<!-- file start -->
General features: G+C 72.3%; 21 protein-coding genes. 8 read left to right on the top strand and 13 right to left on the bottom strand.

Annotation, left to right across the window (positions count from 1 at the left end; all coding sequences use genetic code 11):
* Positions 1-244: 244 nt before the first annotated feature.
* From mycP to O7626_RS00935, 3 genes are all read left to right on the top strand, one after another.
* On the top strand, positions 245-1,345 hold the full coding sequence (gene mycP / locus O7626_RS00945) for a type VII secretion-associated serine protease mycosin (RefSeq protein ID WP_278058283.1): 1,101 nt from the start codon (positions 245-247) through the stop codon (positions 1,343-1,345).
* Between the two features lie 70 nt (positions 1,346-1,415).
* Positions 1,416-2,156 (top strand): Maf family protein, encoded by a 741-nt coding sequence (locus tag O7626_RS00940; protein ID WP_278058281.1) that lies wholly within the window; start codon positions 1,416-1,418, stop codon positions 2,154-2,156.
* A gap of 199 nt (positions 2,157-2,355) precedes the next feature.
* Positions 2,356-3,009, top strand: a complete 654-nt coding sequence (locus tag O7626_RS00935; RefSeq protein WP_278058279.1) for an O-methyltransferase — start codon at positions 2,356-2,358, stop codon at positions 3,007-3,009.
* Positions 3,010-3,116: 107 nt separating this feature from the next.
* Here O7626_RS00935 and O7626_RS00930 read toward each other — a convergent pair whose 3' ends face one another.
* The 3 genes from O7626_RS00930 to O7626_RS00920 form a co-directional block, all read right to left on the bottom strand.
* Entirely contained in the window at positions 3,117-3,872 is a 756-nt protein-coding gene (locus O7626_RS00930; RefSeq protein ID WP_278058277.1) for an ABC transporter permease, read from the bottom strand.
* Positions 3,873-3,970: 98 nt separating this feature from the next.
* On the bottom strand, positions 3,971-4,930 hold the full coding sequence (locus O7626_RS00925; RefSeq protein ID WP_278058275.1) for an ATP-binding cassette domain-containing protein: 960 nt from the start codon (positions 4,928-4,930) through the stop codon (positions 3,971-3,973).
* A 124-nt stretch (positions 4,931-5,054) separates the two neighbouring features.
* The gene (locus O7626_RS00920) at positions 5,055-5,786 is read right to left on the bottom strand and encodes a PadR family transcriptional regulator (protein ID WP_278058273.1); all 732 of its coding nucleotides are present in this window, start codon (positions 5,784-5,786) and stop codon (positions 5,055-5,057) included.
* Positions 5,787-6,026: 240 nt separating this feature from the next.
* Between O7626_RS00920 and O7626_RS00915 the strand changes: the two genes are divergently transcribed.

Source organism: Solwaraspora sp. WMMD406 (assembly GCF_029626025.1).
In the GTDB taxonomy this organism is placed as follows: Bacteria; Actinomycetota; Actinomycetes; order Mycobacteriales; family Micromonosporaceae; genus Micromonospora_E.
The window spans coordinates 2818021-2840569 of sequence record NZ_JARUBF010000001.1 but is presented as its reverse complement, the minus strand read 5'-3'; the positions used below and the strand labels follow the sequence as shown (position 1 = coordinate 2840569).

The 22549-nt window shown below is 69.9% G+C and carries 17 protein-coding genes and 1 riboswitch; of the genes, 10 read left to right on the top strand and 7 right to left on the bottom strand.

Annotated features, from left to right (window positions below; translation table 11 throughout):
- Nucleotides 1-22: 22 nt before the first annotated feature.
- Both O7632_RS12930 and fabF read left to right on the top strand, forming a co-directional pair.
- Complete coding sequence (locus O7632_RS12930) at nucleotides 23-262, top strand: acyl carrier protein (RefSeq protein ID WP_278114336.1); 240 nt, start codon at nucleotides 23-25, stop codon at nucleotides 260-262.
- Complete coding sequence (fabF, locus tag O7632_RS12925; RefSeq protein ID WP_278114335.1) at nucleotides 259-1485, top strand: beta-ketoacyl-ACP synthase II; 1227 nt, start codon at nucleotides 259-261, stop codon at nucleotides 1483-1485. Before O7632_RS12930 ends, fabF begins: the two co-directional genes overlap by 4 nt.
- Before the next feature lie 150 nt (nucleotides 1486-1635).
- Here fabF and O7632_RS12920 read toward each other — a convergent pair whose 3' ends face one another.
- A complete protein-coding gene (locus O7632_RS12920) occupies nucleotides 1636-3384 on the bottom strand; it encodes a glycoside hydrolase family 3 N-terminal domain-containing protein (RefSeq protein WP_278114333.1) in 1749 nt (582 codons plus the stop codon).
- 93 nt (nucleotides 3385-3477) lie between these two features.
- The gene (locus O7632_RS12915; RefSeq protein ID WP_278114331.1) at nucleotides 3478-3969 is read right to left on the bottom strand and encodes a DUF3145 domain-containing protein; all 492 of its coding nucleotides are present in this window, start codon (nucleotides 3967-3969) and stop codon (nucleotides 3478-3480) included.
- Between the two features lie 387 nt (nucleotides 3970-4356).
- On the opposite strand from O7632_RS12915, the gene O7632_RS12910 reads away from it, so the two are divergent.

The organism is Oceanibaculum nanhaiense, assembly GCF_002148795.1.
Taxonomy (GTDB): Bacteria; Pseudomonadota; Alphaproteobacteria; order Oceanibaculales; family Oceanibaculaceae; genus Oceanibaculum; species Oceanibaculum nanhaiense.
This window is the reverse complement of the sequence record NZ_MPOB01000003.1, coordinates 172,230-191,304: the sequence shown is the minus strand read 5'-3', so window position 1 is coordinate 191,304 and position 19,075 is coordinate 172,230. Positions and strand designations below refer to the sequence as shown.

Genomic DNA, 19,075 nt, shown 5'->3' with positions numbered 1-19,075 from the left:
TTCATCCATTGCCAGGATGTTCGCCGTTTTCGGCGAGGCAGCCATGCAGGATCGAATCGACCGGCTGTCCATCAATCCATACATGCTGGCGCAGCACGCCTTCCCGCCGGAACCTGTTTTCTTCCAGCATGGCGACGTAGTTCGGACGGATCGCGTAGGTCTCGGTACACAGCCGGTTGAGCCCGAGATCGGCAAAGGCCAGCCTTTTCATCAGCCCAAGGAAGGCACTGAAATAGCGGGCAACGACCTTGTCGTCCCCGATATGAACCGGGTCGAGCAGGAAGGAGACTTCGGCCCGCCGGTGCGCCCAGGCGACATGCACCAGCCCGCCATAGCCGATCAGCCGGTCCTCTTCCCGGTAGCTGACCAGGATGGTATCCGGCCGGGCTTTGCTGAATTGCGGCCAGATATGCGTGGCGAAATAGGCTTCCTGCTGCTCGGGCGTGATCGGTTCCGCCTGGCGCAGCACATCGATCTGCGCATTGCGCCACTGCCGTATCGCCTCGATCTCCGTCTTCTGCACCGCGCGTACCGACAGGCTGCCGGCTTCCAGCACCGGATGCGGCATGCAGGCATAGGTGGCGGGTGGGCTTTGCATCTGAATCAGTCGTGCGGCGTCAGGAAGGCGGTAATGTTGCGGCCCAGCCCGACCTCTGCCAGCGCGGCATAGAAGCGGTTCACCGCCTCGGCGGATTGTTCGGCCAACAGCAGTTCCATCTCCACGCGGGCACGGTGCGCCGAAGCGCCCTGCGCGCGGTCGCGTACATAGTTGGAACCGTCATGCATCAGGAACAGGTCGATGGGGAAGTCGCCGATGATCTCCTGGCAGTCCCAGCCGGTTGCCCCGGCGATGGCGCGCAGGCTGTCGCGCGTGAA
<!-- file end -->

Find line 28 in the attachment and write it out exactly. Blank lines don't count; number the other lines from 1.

- Complete coding sequence (fabF, locus tag O7632_RS12925; RefSeq protein ID WP_278114335.1) at nucleotides 259-1485, top strand: beta-ketoacyl-ACP synthase II; 1227 nt, start codon at nucleotides 259-261, stop codon at nucleotides 1483-1485. Before O7632_RS12930 ends, fabF begins: the two co-directional genes overlap by 4 nt.